This month is International Women’s Month, and I am thinking about all the wonderful, strong women in my life.
My best friends are powerful women - one is a nurse who saves lives every single day, another has the biggest heart I have ever encountered in my life and shows her strength in the bold ways she opens up to the world, and another is tackling college while working full time and starting her own business. These women inspire me every day.
My mother is a powerful woman who not only recovered from life altering mistakes but used them to grow in kindness and teach me that humility is the strongest response you can offer the universe.
But I am also thinking about the beautiful women that are no longer with me - women who molded me as a young person, and never got to witness the way their words and actions shaped who I am now.
My grandma is one of those women.
In my experience, grandparents are special. They get all the fun of playdates and snack times and dance recitals without ever having to step in the messiness of actually parenting you. They paid their dues with their own children, and grandkids are exclusively for spoiling, cuddling, and laughing with.
My grandma taught me how to read at the age of three, taught me the lost art of writing in cursive, and built the foundation of my spirituality. Very few people had a bigger impact on who I grew into, and this month, as everyone celebrates the women in their life, I miss her just a little extra.
So today, I wanted to tell you about her.
My grandma was feisty. She was a woman of extremes (I definitely inherited that from her). She loved her husband with an intense passion, but she also fought him with an intense passion. She taught the Bible’s law of love to dozens of people, but struggled with her temper. She was immensely patient with me, answering all my questions with a seriousness no one else would offer a 5 year old, but she had no time for the mistakes of her own children.
She loved to learn and teach others. She was on track to become Valedictorian of her high school, until she started tutoring a young girl that no one else would help, and that girl went on to become Valedictorian. Grandma was happy to come second to her friend, and I always found that inspiring. What good is life if you’re not able to take time for others?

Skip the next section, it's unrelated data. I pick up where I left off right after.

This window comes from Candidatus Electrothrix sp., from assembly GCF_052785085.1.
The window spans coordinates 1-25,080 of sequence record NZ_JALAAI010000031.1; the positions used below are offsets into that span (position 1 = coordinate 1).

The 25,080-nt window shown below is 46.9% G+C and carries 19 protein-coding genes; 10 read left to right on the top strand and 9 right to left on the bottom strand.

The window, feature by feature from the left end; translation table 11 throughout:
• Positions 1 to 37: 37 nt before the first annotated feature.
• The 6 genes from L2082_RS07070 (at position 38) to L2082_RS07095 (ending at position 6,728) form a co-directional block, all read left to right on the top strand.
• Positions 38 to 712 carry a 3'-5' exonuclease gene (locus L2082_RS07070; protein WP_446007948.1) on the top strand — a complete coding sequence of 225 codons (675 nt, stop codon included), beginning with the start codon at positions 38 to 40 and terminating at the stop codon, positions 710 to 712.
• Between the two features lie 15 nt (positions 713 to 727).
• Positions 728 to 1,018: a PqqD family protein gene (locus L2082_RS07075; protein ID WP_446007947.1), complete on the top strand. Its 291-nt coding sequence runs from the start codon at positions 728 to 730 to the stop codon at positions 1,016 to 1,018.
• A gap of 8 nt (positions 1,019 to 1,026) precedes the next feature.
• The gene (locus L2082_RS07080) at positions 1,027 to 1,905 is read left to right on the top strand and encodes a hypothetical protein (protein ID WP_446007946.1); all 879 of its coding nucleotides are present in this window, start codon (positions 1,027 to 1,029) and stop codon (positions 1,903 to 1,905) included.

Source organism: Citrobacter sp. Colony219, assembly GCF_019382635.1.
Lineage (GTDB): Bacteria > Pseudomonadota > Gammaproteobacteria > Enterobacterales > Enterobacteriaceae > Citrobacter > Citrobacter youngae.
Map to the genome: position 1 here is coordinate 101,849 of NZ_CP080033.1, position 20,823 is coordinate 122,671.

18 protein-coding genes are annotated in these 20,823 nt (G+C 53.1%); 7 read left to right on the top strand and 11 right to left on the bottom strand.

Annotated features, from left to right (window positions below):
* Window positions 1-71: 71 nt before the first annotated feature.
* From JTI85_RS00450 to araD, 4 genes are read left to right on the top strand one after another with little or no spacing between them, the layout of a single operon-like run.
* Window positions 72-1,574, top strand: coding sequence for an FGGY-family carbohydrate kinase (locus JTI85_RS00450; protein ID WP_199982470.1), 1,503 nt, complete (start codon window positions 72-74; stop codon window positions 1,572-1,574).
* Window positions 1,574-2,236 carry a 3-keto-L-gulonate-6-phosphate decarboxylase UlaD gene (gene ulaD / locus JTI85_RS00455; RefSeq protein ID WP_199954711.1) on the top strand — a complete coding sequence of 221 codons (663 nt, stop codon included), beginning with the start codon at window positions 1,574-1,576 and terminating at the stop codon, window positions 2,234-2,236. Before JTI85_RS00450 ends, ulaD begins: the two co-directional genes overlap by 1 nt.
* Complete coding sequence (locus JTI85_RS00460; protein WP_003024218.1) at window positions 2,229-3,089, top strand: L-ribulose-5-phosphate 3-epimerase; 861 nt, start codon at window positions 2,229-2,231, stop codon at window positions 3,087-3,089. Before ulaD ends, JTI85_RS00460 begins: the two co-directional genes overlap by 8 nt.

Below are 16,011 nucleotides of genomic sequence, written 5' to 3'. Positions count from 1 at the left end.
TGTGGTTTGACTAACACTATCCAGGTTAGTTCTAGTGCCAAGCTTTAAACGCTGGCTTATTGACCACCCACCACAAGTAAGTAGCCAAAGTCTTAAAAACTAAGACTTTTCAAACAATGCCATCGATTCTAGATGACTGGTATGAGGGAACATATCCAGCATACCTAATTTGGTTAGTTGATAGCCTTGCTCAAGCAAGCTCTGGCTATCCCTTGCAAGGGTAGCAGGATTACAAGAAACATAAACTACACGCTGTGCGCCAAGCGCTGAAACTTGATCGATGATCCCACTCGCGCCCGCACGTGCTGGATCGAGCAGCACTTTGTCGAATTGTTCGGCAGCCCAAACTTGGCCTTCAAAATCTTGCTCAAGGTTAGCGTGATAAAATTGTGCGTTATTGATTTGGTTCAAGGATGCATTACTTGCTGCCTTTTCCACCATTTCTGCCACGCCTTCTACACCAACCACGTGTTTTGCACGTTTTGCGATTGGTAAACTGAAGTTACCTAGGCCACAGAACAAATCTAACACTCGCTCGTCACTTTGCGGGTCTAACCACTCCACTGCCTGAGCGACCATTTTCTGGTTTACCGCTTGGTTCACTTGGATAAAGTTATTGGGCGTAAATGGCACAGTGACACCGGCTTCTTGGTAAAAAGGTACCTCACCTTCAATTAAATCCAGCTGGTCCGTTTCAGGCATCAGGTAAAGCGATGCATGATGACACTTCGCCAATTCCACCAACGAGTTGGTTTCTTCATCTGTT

I took some beautiful things from my Grandma, but I also learned a lot about what not to do in life. She openly shared her regrets with me at a very young age, and I soaked in this message: Be kind, even when it is hard, even when you don’t want to, because if you do not, you will always long to go back and do things differently.
I wish I could tell her about who I am now. I wish I could show Grandma that I’m okay, that my life isn’t perfect but that I am happy, and that she helped me find that happiness. But she died 11 years ago, so I can’t tell her these things.
Sometimes I cry when I think about her and other times I laugh, but I feel like that’s the beauty of a relationship that changes your life - even when that person is gone and you’re swimming in your own grief, that relationship endures. At this point in my own grief journey, I am able to both miss my grandma, feel the pain of her absence, and at the same time feel overwhelmingly grateful to have had my time with her.
If that’s not where you are, that’s okay too. Every relationship is different, but this month, let’s talk about the women in our lives - those still here, and those now gone. Their legacies are worth celebrating!